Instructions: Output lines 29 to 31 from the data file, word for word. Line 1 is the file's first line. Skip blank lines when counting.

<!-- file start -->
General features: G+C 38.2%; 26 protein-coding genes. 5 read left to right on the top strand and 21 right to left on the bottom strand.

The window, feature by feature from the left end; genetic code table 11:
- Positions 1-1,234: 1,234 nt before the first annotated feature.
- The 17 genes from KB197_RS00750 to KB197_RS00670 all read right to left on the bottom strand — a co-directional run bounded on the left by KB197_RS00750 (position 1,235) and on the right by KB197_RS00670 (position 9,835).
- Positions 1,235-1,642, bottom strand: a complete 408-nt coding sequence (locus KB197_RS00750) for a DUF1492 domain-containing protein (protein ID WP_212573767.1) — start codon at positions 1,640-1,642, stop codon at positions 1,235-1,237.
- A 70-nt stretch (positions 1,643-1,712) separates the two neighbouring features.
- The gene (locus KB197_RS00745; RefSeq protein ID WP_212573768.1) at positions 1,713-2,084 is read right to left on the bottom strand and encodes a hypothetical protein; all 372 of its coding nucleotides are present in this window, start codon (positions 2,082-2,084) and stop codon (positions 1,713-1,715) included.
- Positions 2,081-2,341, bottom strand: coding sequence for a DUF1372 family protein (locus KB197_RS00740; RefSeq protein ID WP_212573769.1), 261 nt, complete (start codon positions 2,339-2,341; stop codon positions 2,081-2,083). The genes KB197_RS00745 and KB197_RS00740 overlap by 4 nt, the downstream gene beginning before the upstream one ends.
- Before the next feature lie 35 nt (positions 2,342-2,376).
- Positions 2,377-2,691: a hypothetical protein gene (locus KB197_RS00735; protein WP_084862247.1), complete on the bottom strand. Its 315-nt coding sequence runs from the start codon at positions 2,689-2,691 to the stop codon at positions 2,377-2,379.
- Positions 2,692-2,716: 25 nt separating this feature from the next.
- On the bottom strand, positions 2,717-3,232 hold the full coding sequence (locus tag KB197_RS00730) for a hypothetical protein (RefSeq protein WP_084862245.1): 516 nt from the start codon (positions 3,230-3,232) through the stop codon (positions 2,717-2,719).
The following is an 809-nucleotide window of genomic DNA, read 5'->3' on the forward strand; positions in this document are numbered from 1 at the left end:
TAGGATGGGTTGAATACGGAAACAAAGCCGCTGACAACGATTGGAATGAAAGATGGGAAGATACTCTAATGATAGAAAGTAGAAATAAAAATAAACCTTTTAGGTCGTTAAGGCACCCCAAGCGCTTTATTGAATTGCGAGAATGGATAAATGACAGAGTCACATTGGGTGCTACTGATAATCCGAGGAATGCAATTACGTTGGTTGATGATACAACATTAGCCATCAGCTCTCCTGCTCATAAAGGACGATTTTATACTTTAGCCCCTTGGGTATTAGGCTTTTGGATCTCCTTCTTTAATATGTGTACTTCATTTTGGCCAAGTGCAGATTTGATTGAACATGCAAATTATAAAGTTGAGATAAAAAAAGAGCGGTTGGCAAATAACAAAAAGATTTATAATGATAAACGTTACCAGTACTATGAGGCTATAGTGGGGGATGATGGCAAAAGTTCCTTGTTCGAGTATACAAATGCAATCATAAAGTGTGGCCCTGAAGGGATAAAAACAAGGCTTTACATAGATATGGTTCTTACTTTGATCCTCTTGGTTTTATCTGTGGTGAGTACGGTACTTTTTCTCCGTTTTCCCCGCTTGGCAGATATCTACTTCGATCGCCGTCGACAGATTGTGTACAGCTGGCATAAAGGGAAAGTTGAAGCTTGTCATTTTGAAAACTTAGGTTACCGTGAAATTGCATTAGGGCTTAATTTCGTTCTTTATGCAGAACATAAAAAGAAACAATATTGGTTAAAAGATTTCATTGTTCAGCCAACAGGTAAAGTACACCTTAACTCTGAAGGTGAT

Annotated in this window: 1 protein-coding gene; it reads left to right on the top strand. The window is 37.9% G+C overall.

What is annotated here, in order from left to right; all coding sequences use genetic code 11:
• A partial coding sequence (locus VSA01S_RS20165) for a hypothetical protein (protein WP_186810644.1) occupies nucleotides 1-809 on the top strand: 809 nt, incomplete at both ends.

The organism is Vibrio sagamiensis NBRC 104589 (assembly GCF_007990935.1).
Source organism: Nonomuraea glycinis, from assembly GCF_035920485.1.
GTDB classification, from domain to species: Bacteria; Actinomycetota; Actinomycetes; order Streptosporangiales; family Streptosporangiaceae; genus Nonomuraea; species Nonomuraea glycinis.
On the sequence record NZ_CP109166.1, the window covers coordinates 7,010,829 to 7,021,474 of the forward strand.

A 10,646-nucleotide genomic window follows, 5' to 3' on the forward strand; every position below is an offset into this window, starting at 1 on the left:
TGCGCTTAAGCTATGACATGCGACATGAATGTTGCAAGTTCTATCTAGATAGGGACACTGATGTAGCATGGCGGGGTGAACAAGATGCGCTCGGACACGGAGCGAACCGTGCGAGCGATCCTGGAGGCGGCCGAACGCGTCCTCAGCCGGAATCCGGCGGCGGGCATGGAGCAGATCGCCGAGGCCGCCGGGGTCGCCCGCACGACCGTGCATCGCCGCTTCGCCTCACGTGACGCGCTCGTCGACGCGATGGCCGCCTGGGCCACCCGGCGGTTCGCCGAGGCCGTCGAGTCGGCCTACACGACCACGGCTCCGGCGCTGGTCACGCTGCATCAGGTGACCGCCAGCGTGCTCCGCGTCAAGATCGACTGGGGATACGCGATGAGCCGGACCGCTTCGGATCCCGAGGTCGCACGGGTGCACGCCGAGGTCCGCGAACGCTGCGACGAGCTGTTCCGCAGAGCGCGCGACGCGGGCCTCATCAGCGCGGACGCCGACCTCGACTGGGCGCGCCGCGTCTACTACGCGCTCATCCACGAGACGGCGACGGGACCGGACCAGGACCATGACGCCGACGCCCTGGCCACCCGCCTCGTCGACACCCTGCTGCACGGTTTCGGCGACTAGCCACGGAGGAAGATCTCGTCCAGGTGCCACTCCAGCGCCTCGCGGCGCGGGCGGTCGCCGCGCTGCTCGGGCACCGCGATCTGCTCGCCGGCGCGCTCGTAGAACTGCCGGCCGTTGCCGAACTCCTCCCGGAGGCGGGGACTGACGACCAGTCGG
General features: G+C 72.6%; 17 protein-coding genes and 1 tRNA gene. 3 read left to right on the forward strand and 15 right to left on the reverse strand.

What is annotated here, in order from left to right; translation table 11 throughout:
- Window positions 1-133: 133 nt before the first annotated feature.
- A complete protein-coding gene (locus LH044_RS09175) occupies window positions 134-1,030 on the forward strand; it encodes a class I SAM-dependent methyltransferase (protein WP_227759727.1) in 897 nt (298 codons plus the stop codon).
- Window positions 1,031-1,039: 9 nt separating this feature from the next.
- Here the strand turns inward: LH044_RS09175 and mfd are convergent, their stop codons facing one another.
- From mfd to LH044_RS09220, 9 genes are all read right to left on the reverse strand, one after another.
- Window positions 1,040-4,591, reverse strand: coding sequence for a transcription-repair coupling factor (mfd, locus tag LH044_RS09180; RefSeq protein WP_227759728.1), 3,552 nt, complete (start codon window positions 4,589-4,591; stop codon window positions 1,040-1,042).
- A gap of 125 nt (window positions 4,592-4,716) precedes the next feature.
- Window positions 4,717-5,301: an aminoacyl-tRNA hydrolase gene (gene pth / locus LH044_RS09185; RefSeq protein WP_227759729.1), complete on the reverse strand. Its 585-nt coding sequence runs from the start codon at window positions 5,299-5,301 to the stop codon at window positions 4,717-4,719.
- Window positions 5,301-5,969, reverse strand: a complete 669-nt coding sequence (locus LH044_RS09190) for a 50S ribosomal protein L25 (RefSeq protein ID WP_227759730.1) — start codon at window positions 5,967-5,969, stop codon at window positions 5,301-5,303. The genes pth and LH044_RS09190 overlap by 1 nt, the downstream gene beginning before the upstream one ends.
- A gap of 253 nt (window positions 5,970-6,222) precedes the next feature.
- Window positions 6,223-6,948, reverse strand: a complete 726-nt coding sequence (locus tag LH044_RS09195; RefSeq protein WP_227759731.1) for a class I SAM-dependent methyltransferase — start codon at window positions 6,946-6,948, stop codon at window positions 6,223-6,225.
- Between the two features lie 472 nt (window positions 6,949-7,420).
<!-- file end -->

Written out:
- Here the strand turns inward: LH044_RS09175 and mfd are convergent, their stop codons facing one another.
- From mfd to LH044_RS09220, 9 genes are all read right to left on the reverse strand, one after another.
- Window positions 1,040-4,591, reverse strand: coding sequence for a transcription-repair coupling factor (mfd, locus tag LH044_RS09180; RefSeq protein WP_227759728.1), 3,552 nt, complete (start codon window positions 4,589-4,591; stop codon window positions 1,040-1,042).